Animal Kingdom is by far the year's best film and the best crime film in years. Its a dark, edgy, engrossing, and nail-biting slow burn crime drama that captures and enthralls you in its brutality, criminality, and ultimately, humanity.
The film is a classic crime tale that evolves around one center character, Josh. Josh, played by a young James Frecheville and the film's opening shot tells us everything we need to know. James, or "J" watches a game show while his mother overdoses from heroin. Comparable to last year's "A Prophet"-a French crime film which was also my personal favorite of the year-the film does focus on a young man caught up in the world of crime. But with Animal Kingdom, "J" is more so held under than really caught up in. He comes from a family of criminals, all of which restrain young Josh from the real world and throw him quickly into the life of crime.
Frechville's performance is outstanding. Since the film is mainly told from his point of view we become more and more involved as the story becomes more and more complex. His performance is restrained but fittingly so. His street hardened attitude is relatable and understandable. From the beginning we see his life as a result of a hard life but we begin to realize just how helpless and trapped young Josh is in all of this. Frechville's nervousness, muted voice, and hard eyes are captured to a near perfect by Michod whose proving that he's a director who understands actors.
Young Josh is held down by his overly demeaning family. More so from Andrew 'Pope' Cody (Ben Mendelsohn), his brothers Darren (Luke Ford), Craig (Sullivan Stapleton) and friend Barry (Joel Edgerton). Pope, like his brothers and their mother, has the general attitude that everyone is for themselves even though they're all part of the same unified family. "J" represents, though he is directly part of the family, the outsider. The one who threatens their criminal way of life. All of this only becomes worse as "J" is apprehended by the police. This of course creates all sorts of problems for the family many of which are guided along by Detective Senior Sergeant Nathan Leckie (Guy Pearce). The film is a prime example of how good storytelling is told slowly and is eventually amounted into a stunning conclusion.
Leckie is, to an extent, "J's" guardian angel and rescuer. Pearce, who has been fairly absent from the world of film, give another top notch performance to add to his ever expanding list of great performance. The scenes between the two are intimate, suspenseful, and entertaining.
The entire film consists of fine performances but the best one comes from Jackie Weaver as the mother. Shes a serpent who'll just as quickly invite you into her home and give you a cup of tea as she would stab you in the back. Her heavy smiles and demeaning eyes make her performance the most watchable out of all the others. The other top star here is Mendelsohn who delivers one of the more arresting performances of the year. "Pope" is a frightening figure, one whose dark and mysterious nature is a dangerous weapon when combined with his drug-fueled brutality. He's the kind of man who would explode into a blast of violence and brutality just at the sight or sound of the slightest insult. And that is what make's a great actor.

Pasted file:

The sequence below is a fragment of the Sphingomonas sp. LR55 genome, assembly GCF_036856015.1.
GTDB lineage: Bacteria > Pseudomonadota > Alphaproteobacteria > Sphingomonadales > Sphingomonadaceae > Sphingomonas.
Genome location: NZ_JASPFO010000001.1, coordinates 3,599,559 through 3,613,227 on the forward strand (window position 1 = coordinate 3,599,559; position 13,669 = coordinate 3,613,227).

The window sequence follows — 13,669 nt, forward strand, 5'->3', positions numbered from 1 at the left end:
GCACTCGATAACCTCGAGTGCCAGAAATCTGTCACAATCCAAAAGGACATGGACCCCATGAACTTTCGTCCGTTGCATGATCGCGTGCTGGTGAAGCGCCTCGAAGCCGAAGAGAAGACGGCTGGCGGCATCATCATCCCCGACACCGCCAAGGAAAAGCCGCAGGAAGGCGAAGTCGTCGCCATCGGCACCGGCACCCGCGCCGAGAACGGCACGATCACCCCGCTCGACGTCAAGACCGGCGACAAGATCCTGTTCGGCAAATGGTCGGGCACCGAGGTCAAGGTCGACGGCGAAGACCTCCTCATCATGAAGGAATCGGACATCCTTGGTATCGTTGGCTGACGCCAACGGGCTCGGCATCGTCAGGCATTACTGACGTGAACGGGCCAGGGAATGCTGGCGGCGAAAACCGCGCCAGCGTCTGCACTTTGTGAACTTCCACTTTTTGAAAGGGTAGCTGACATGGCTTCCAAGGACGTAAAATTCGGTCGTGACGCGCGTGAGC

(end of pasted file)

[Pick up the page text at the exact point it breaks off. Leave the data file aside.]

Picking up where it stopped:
But rather than putting all of the praise on select actors; to be fair the whole cast does a fine job of bringing to life these conflicted and morally complex characters to the screen. The film is, to an extent, flawless. The only minor flaws are mainly coming from the film's story. Its a regularly used premise, but one thats given a modern day spin. Though despite this the film does have a tendency to be fairly predictable. But all of the predictability is delivered with enough suspense that its able to keep you invested for its whole run. Also aiding this film in its quest is the excellent cinematography which is done both beautifully and gritty. Along with that we're given some excellent editing and sound design which is aided by the help of an excellent soundtrack which features Air Supply's "All Out of Love".
This film made headlines earlier this year at the Sundance film festival, and rightfully so. Michod has created something of a crime classic, a film which can hold itself up to other modern day crime classics like The Coen Brother's "No Country for Old Men" and Martin Scorsese's "The Departed." He knows how to keep a scene going for just the right amount of time while at the same time quickly cutting away any unnecessary material. He's also given us an inventive and enthralling story that makes the viewer question just who is the hero and who is the villain.
"Animal Kingdom" says allot for the Australian cinema. The film has already been released over in Australia and I was lucky enough to get a screener for it. But this is a film that is utterly watchable and deserves to be seen. Another testament to Australia's growing influence on the film industry. Animal Kingdom is by far the year's best film and the best crime film in years. Its a dark, edgy, engrossing, and nail-biting slow burn crime drama that captures and enthralls you in its brutality, criminality, and ultimately, humanity.